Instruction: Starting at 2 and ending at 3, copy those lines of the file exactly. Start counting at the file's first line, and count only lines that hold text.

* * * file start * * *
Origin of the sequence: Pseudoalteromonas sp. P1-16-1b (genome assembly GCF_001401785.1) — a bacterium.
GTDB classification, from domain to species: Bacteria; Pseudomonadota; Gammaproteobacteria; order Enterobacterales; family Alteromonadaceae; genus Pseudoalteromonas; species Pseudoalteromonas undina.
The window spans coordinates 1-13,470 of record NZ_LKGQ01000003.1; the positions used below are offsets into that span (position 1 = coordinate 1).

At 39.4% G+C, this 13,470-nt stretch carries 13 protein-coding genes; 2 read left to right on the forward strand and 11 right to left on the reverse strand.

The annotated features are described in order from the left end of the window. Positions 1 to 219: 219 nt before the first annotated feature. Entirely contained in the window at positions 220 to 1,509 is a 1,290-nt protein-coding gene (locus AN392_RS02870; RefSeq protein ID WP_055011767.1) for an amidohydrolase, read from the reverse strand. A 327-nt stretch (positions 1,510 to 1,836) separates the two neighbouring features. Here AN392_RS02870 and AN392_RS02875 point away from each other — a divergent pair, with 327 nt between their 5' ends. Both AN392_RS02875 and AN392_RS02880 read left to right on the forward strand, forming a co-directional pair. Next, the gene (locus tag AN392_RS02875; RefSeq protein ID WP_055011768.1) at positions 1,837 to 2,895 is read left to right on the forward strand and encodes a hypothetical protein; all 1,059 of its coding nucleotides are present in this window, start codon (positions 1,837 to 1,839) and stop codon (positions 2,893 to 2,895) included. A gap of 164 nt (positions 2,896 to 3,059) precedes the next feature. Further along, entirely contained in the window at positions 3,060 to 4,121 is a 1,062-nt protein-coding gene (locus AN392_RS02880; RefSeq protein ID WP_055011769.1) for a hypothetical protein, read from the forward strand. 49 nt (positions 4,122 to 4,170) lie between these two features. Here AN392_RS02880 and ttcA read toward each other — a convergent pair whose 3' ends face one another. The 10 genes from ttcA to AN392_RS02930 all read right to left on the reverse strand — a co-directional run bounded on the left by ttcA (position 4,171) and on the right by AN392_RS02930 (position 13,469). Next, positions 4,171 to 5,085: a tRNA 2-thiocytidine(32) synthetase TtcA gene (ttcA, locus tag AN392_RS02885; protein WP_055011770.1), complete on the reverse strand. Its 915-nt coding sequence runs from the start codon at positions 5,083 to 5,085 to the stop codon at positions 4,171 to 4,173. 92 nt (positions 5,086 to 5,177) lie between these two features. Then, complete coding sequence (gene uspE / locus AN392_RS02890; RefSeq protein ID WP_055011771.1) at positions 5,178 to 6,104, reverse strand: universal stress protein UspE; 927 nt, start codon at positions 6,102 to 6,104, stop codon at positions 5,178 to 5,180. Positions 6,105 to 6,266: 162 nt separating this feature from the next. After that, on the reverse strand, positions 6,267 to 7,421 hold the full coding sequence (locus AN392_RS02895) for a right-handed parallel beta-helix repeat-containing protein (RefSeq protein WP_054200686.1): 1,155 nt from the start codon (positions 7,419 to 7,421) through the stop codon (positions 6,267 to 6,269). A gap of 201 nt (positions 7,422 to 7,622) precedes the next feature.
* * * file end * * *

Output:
GTDB classification, from domain to species: Bacteria; Pseudomonadota; Gammaproteobacteria; order Enterobacterales; family Alteromonadaceae; genus Pseudoalteromonas; species Pseudoalteromonas undina.
The window spans coordinates 1-13,470 of record NZ_LKGQ01000003.1; the positions used below are offsets into that span (position 1 = coordinate 1).